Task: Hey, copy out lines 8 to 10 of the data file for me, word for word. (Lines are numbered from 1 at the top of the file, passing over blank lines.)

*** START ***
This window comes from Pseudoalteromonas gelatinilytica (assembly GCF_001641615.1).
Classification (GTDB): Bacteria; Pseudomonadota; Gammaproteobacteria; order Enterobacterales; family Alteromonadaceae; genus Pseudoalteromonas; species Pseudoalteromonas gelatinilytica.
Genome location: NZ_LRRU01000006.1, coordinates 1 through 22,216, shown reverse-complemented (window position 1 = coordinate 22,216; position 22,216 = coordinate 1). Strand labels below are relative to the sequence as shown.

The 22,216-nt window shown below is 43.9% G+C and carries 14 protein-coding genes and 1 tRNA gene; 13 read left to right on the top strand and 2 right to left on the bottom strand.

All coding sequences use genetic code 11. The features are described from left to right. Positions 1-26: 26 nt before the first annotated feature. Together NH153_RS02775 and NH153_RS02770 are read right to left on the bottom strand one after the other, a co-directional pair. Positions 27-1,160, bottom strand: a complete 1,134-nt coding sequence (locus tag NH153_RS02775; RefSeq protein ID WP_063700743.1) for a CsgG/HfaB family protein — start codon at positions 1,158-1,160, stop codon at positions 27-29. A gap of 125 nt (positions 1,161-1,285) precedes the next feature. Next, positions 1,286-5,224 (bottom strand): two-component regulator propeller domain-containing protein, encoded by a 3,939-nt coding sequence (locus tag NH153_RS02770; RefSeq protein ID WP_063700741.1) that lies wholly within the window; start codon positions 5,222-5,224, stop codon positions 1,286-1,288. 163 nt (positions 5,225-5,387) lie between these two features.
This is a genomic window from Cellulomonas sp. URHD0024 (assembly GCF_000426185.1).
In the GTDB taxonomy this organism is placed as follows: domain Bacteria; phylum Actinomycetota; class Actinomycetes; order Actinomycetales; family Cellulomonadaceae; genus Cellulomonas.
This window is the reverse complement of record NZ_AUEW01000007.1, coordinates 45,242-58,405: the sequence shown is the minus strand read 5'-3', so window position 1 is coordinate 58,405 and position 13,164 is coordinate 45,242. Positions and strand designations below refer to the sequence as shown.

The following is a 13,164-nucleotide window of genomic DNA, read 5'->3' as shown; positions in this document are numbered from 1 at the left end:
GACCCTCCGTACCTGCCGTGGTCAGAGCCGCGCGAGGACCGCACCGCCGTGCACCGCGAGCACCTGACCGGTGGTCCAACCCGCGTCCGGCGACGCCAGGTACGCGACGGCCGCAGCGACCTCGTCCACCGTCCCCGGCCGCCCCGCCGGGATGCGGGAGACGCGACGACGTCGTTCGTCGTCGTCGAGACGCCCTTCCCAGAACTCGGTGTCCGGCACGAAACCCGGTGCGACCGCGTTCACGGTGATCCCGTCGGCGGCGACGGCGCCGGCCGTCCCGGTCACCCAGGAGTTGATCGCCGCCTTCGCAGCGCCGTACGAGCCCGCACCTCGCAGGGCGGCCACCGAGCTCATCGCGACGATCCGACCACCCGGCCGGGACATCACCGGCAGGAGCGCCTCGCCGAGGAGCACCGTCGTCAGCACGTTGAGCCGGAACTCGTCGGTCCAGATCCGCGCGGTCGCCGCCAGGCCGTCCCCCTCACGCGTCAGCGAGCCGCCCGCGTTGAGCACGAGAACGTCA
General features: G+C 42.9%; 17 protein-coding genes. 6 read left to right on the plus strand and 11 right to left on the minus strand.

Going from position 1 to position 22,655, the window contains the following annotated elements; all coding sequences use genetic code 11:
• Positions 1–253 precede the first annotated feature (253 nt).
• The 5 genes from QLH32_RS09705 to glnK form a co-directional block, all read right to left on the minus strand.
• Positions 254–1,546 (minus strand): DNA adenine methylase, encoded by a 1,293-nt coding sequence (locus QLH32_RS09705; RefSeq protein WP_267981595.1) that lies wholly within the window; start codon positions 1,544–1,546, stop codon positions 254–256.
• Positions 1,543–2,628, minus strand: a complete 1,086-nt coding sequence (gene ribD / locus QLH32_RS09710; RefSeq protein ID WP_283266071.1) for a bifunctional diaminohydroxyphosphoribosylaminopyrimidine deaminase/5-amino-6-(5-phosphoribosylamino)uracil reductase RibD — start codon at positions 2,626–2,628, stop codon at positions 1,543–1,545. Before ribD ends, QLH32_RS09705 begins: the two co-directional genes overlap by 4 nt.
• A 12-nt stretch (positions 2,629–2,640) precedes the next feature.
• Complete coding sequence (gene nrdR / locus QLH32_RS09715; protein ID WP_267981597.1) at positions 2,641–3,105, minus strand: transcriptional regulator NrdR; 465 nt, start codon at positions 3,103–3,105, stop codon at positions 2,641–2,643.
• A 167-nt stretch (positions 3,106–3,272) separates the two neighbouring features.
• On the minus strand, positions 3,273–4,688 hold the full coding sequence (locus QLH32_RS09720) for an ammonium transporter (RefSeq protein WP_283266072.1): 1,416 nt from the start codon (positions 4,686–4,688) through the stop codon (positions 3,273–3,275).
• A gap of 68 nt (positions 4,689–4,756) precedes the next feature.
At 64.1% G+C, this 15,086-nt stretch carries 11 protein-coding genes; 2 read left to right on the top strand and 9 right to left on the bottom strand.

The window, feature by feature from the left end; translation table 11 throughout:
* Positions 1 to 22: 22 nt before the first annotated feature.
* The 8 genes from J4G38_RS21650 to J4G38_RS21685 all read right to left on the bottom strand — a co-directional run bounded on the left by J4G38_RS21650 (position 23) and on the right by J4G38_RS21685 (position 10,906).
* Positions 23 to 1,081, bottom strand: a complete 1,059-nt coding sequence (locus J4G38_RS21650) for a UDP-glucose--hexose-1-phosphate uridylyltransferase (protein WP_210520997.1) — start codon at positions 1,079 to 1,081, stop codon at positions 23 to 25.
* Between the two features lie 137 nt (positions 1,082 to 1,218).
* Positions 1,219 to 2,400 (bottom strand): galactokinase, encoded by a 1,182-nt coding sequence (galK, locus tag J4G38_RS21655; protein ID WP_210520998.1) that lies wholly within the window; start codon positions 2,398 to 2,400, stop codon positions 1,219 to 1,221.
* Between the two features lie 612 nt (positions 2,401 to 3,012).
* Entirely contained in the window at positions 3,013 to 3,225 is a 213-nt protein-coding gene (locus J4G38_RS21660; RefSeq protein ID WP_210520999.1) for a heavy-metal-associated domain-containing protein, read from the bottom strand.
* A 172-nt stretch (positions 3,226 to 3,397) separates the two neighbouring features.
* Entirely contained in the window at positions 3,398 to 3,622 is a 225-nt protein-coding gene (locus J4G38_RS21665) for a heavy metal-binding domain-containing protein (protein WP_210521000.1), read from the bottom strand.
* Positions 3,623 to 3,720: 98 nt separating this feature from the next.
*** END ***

This window is the reverse complement of record NZ_AUEW01000007.1, coordinates 45,242-58,405: the sequence shown is the minus strand read 5'-3', so window position 1 is coordinate 58,405 and position 13,164 is coordinate 45,242. Positions and strand designations below refer to the sequence as shown.

The following is a 13,164-nucleotide window of genomic DNA, read 5'->3' as shown; positions in this document are numbered from 1 at the left end:
GACCCTCCGTACCTGCCGTGGTCAGAGCCGCGCGAGGACCGCACCGCCGTGCACCGCGAGCACCTGACCGGTGGTCCAACCCGCGTCCGGCGACGCCAGGTACGCGACGGCCGCAGCGACCTCGTCCACCGTCCCCGGCCGCCCCGCCGGGATGCGGGAGACGCGACGACGTCGTTCGTCGTCGTCGAGACGCCCTTCCCAGAACTCGGTGTCCGGCACGAAACCCGGTGCGACCGCGTTCACGGTGATCCCGTCGGCGGCGACGGCGCCGGCCGTCCCGGTCACCCAGGAGTTGATCGCCGCCTTCGCAGCGCCGTACGAGCCCGCACCTCGCAGGGCGGCCACCGAGCTCATCGCGACGATCCGACCACCCGGCCGGGACATCACCGGCAGGAGCGCCTCGCCGAGGAGCACCGTCGTCAGCACGTTGAGCCGGAACTCGTCGGTCCAGATCCGCGCGGTCGCCGCCAGGCCGTCCCCCTCACGCGTCAGCGAGCCGCCCGCGTTGAGCACGAGAACGTCA